Opinion Editorial Archive November, 2021: Full Circle

opinion editorial
Any opinions expressed do not necessarily represent the policies of The Peoples of the World Foundation. Unless otherwise noted, the author and photographer is Dr. Ray Waddington.

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Most history books will teach you that Ferdinand Magellan was the first person to circumnavigate the world. They are wrong. It was actually Juan Sebastián Elcano — along with a few other surviving members of their expedition whose names are now lost in time. But that mistake doesn't matter. What does matter is what the history books won't tell you — because it is far more interesting and far more significant. The first person to circumnavigate the world was, in a more meaningful sense, this child. Such claims require strong evidence, of course, so let me present it.

She is an indigenous Kazakh girl whom I photographed in western Mongolia a few years ago. As she looked westward at the last setting sun before the onset of winter she did not know that among her ancient ancestors were those who had looked at the same setting sun and, just like her, were inquisitive. Tens of thousands of years earlier, in the same part of the world where her ancient ancestors had lived, some of them were inquisitive enough to follow the sun and, thus, modern humans began migrating westward for the first time since our original ancestors had migrated out of Africa.

While most of her ancient ancestors remained in Central Asia, some of them carried her genetic ancestry east and others west. Those who journeyed east carried her genes into the Americas. Those who journeyed west carried them into Europe and, eventually, Greenland. We learned last month that it was exactly a thousand years ago that her genes had traveled full circle when a small group of Vikings became the first to cross the Atlantic Ocean from Greenland to North America. (Most history books will teach you that it was Christopher Columbus who first crossed the Atlantic Ocean 471 years later, but that mistake also doesn't matter.)

We can now consider some of last month's news stories from their true perspective.

Let's start with the UK. There, last month, a publisher was forced to withdraw a high school history text book. The book — an approved high school grade reference text on US history — asked students to consider the question: "To what extent do you believe the treatment of Native Americans has been exaggerated?" The same publisher has previously asked students to consider whether slavery in the US could be justified.

In the US itself it was Indigenous Peoples' Day last month. That same recognition still honors Columbus in Spain. (He was Italian by birth.) US President Biden had, correctly, pointed out that indigenous Americans were devastated by European colonization. In response, the leader of the right-wing political Spanish Popular Party maintained the historical falsehood that Spain had "...discovered the New World, [and] respected those who were there..." Of course, he did this on a social media platform that claims not to tolerate such verifiably untruthful posts.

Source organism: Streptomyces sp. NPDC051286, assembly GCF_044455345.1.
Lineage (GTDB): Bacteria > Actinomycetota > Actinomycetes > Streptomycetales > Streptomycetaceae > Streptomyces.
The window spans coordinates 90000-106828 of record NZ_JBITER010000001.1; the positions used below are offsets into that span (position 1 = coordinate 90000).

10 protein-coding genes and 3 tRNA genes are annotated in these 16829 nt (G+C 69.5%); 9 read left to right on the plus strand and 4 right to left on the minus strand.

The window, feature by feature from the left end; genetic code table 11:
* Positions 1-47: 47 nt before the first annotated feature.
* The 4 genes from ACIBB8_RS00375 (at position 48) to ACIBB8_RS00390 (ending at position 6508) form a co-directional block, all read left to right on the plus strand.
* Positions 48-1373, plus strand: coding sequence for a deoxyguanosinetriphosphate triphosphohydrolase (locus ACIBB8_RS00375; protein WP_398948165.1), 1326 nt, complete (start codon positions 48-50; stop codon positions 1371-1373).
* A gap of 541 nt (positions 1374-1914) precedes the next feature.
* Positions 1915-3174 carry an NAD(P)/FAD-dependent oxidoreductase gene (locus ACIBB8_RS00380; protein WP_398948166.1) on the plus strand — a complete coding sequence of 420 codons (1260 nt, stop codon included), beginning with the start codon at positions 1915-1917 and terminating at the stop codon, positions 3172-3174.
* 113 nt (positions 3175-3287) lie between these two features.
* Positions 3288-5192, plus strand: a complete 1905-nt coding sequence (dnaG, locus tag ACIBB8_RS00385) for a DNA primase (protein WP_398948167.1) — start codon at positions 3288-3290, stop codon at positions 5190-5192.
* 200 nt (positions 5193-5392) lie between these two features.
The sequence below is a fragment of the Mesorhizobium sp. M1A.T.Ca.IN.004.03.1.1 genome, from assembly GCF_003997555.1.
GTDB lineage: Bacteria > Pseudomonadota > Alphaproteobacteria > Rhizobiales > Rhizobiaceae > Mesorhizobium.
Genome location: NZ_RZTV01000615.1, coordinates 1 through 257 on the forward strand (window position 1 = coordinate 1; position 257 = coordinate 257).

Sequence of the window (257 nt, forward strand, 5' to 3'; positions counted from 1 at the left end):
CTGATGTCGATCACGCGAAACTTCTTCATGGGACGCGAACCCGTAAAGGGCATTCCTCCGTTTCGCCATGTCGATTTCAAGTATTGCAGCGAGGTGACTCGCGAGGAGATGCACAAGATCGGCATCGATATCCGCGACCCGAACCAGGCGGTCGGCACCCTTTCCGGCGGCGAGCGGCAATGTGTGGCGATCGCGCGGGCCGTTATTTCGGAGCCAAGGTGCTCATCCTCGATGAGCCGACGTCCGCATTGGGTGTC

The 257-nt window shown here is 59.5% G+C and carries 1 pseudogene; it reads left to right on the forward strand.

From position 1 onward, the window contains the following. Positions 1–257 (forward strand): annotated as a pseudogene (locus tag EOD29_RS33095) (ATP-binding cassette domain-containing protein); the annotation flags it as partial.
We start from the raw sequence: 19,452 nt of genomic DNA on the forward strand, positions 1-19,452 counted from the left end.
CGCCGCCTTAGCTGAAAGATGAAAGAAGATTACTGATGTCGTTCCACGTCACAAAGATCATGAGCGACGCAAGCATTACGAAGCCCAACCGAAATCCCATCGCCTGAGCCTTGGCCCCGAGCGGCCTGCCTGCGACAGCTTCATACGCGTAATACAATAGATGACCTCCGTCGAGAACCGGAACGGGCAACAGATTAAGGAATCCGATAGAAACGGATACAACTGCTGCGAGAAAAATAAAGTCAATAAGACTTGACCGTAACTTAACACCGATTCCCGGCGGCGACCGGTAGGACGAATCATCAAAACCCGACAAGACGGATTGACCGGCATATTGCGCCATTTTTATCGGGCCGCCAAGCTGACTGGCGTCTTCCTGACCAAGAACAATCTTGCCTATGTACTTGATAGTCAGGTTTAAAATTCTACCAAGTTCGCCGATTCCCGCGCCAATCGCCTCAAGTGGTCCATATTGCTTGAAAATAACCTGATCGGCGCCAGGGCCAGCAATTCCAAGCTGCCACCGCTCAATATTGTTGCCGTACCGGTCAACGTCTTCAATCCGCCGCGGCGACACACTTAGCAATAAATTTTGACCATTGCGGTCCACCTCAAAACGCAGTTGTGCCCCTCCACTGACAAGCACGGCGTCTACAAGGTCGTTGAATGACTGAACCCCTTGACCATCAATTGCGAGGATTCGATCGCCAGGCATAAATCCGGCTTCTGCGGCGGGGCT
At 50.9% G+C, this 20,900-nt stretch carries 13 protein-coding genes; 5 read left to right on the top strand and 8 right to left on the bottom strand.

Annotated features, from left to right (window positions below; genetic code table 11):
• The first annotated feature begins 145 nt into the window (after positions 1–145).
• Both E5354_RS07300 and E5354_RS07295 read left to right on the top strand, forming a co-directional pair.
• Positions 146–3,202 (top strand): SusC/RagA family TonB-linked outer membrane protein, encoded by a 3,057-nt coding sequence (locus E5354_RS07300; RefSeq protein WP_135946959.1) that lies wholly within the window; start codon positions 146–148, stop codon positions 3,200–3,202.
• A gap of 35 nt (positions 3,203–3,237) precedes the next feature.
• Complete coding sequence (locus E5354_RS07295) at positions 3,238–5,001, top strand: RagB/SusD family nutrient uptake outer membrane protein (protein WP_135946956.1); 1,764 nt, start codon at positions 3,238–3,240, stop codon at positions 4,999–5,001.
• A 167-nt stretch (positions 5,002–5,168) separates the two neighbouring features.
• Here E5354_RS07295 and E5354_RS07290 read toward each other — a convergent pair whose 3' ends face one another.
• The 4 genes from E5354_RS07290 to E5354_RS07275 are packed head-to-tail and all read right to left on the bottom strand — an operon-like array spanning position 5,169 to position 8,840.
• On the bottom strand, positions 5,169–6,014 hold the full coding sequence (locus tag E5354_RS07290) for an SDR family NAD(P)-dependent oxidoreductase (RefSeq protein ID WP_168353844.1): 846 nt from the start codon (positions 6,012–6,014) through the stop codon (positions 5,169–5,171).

Meanwhile, in China, President Xi included in a speech: "The historical task of the complete reunification of the motherland must be fulfilled, and will definitely be fulfilled." He was referring to the pending annexation of Taiwan by China. In case we need to be reminded, Germany annexed Austria in 1938, with Hitler using similar political rhetoric. It took a six-year war and millions of deaths before Austria became a sovereign nation again.

It would be wrong to think there was no conflict among societies during the tens of thousands of years that it took for us to first encircle the world. It stands to reason that conflict would have been one of the factors in the decisions of some groups to seek new territory. As they became more isolated from their ancestors their identity evolved. That is how the world came to have so many different languages, religions, rituals, sociologies etc. As the current situation in northern Ethiopia shows us, different indigenous societies can still be conflicted in the region where they have lived for thousands of years.

There was certainly conflict among colonizing societies when we encircled the world for the second time. But the context was entirely different. Most European colonizers transported their own conflict and imposed it on indigenous peoples because of greed, in the name of religion and with a prejudiced opinion of their own superiority. Anyone who doesn't know this should not be a contributor to a history text, a political party leader or a president.

Perhaps we traveled around the world as well as any species could have the first time. If last month's events show us anything, it is that the second time we did it we set ourselves on a course that will be irreversible if we fail to learn the lessons of true history.

Short documentary films, and a full-length one, about the Kazakh people are available on our YouTube channel.

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